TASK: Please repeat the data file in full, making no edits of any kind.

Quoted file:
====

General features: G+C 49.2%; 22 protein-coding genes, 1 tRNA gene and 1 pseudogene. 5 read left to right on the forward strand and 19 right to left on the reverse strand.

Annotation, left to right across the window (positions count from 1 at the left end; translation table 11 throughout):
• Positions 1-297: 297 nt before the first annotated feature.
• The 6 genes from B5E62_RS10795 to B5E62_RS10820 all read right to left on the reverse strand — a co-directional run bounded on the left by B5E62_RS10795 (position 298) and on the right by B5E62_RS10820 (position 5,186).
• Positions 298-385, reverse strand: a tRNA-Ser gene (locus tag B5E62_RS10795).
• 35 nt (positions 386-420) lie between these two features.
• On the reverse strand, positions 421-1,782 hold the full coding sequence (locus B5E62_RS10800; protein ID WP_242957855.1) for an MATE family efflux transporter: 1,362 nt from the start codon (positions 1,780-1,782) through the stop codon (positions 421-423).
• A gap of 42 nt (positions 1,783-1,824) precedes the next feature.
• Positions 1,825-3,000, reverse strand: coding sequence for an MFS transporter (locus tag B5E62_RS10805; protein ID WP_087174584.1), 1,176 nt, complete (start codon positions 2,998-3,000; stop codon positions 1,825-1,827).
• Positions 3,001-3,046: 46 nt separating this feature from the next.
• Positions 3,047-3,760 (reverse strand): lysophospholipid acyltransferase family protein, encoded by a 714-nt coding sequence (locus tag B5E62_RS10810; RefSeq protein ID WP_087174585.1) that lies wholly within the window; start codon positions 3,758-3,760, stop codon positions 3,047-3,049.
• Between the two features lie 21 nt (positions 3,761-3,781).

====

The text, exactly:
General features: G+C 49.2%; 22 protein-coding genes, 1 tRNA gene and 1 pseudogene. 5 read left to right on the forward strand and 19 right to left on the reverse strand.

Annotation, left to right across the window (positions count from 1 at the left end; translation table 11 throughout):
• Positions 1-297: 297 nt before the first annotated feature.
• The 6 genes from B5E62_RS10795 to B5E62_RS10820 all read right to left on the reverse strand — a co-directional run bounded on the left by B5E62_RS10795 (position 298) and on the right by B5E62_RS10820 (position 5,186).
• Positions 298-385, reverse strand: a tRNA-Ser gene (locus tag B5E62_RS10795).
• 35 nt (positions 386-420) lie between these two features.
• On the reverse strand, positions 421-1,782 hold the full coding sequence (locus B5E62_RS10800; protein ID WP_242957855.1) for an MATE family efflux transporter: 1,362 nt from the start codon (positions 1,780-1,782) through the stop codon (positions 421-423).
• A gap of 42 nt (positions 1,783-1,824) precedes the next feature.
• Positions 1,825-3,000, reverse strand: coding sequence for an MFS transporter (locus tag B5E62_RS10805; protein ID WP_087174584.1), 1,176 nt, complete (start codon positions 2,998-3,000; stop codon positions 1,825-1,827).
• Positions 3,001-3,046: 46 nt separating this feature from the next.
• Positions 3,047-3,760 (reverse strand): lysophospholipid acyltransferase family protein, encoded by a 714-nt coding sequence (locus tag B5E62_RS10810; RefSeq protein ID WP_087174585.1) that lies wholly within the window; start codon positions 3,758-3,760, stop codon positions 3,047-3,049.
• Between the two features lie 21 nt (positions 3,761-3,781).